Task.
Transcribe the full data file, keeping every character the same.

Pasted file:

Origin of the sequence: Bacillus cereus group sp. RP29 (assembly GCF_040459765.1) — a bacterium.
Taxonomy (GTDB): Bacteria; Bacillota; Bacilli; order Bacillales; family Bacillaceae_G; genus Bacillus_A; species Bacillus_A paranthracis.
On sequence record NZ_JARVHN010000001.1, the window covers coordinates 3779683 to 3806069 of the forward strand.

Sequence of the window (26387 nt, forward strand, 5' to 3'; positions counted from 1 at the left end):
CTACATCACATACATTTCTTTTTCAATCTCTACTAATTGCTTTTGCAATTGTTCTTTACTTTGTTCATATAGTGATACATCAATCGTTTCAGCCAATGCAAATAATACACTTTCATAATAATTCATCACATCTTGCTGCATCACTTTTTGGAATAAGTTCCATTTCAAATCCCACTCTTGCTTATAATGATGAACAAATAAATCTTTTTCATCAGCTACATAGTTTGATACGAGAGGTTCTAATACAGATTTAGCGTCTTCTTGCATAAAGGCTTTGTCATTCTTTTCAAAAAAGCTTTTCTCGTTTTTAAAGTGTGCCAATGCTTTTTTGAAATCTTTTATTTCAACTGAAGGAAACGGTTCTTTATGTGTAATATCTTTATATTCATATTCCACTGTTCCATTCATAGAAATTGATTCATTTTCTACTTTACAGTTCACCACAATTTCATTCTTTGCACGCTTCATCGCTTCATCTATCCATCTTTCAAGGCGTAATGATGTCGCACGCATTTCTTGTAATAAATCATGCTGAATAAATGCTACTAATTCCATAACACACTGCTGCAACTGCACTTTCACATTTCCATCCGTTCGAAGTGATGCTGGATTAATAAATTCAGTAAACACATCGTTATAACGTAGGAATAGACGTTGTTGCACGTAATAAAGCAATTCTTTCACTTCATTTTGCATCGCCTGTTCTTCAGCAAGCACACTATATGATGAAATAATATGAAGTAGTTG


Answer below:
Origin of the sequence: Bacillus cereus group sp. RP29 (assembly GCF_040459765.1) — a bacterium.
Taxonomy (GTDB): Bacteria; Bacillota; Bacilli; order Bacillales; family Bacillaceae_G; genus Bacillus_A; species Bacillus_A paranthracis.
On sequence record NZ_JARVHN010000001.1, the window covers coordinates 3779683 to 3806069 of the forward strand.

Sequence of the window (26387 nt, forward strand, 5' to 3'; positions counted from 1 at the left end):
CTACATCACATACATTTCTTTTTCAATCTCTACTAATTGCTTTTGCAATTGTTCTTTACTTTGTTCATATAGTGATACATCAATCGTTTCAGCCAATGCAAATAATACACTTTCATAATAATTCATCACATCTTGCTGCATCACTTTTTGGAATAAGTTCCATTTCAAATCCCACTCTTGCTTATAATGATGAACAAATAAATCTTTTTCATCAGCTACATAGTTTGATACGAGAGGTTCTAATACAGATTTAGCGTCTTCTTGCATAAAGGCTTTGTCATTCTTTTCAAAAAAGCTTTTCTCGTTTTTAAAGTGTGCCAATGCTTTTTTGAAATCTTTTATTTCAACTGAAGGAAACGGTTCTTTATGTGTAATATCTTTATATTCATATTCCACTGTTCCATTCATAGAAATTGATTCATTTTCTACTTTACAGTTCACCACAATTTCATTCTTTGCACGCTTCATCGCTTCATCTATCCATCTTTCAAGGCGTAATGATGTCGCACGCATTTCTTGTAATAAATCATGCTGAATAAATGCTACTAATTCCATAACACACTGCTGCAACTGCACTTTCACATTTCCATCCGTTCGAAGTGATGCTGGATTAATAAATTCAGTAAACACATCGTTATAACGTAGGAATAGACGTTGTTGCACGTAATAAAGCAATTCTTTCACTTCATTTTGCATCGCCTGTTCTTCAGCAAGCACACTATATGATGAAATAATATGAAGTAGTTG